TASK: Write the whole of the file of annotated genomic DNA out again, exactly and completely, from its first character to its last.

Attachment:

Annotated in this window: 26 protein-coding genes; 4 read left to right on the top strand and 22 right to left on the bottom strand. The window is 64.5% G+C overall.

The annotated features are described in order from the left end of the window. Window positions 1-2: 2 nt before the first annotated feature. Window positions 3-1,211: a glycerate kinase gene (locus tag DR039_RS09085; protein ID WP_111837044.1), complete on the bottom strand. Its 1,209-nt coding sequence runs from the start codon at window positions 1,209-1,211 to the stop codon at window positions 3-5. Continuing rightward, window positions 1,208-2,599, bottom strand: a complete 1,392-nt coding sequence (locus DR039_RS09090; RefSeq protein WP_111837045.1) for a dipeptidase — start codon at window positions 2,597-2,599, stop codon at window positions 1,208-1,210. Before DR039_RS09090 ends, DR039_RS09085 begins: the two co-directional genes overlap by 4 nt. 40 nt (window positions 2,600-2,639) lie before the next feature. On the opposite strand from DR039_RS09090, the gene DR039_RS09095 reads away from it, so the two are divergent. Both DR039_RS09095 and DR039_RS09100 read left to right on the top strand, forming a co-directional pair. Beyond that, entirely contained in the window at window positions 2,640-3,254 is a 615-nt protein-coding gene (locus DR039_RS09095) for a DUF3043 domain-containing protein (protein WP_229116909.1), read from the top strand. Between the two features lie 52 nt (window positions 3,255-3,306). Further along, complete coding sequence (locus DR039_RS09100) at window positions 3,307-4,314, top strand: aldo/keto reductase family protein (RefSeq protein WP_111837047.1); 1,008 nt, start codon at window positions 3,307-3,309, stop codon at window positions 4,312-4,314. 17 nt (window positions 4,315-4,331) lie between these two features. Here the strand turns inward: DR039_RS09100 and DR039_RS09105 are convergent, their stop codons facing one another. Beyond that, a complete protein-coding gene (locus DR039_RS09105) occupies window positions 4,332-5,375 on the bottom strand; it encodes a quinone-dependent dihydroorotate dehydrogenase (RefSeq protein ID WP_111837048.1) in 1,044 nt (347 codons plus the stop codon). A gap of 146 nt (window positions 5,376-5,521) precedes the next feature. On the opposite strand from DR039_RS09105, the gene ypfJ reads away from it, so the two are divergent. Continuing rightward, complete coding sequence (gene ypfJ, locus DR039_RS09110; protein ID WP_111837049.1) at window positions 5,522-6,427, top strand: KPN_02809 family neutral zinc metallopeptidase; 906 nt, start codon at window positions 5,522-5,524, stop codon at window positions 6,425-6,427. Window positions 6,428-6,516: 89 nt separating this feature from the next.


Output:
Annotated in this window: 26 protein-coding genes; 4 read left to right on the top strand and 22 right to left on the bottom strand. The window is 64.5% G+C overall.

The annotated features are described in order from the left end of the window. Window positions 1-2: 2 nt before the first annotated feature. Window positions 3-1,211: a glycerate kinase gene (locus tag DR039_RS09085; protein ID WP_111837044.1), complete on the bottom strand. Its 1,209-nt coding sequence runs from the start codon at window positions 1,209-1,211 to the stop codon at window positions 3-5. Continuing rightward, window positions 1,208-2,599, bottom strand: a complete 1,392-nt coding sequence (locus DR039_RS09090; RefSeq protein WP_111837045.1) for a dipeptidase — start codon at window positions 2,597-2,599, stop codon at window positions 1,208-1,210. Before DR039_RS09090 ends, DR039_RS09085 begins: the two co-directional genes overlap by 4 nt. 40 nt (window positions 2,600-2,639) lie before the next feature. On the opposite strand from DR039_RS09090, the gene DR039_RS09095 reads away from it, so the two are divergent. Both DR039_RS09095 and DR039_RS09100 read left to right on the top strand, forming a co-directional pair. Beyond that, entirely contained in the window at window positions 2,640-3,254 is a 615-nt protein-coding gene (locus DR039_RS09095) for a DUF3043 domain-containing protein (protein WP_229116909.1), read from the top strand. Between the two features lie 52 nt (window positions 3,255-3,306). Further along, complete coding sequence (locus DR039_RS09100) at window positions 3,307-4,314, top strand: aldo/keto reductase family protein (RefSeq protein WP_111837047.1); 1,008 nt, start codon at window positions 3,307-3,309, stop codon at window positions 4,312-4,314. 17 nt (window positions 4,315-4,331) lie between these two features. Here the strand turns inward: DR039_RS09100 and DR039_RS09105 are convergent, their stop codons facing one another. Beyond that, a complete protein-coding gene (locus DR039_RS09105) occupies window positions 4,332-5,375 on the bottom strand; it encodes a quinone-dependent dihydroorotate dehydrogenase (RefSeq protein ID WP_111837048.1) in 1,044 nt (347 codons plus the stop codon). A gap of 146 nt (window positions 5,376-5,521) precedes the next feature. On the opposite strand from DR039_RS09105, the gene ypfJ reads away from it, so the two are divergent. Continuing rightward, complete coding sequence (gene ypfJ, locus DR039_RS09110; protein ID WP_111837049.1) at window positions 5,522-6,427, top strand: KPN_02809 family neutral zinc metallopeptidase; 906 nt, start codon at window positions 5,522-5,524, stop codon at window positions 6,425-6,427. Window positions 6,428-6,516: 89 nt separating this feature from the next.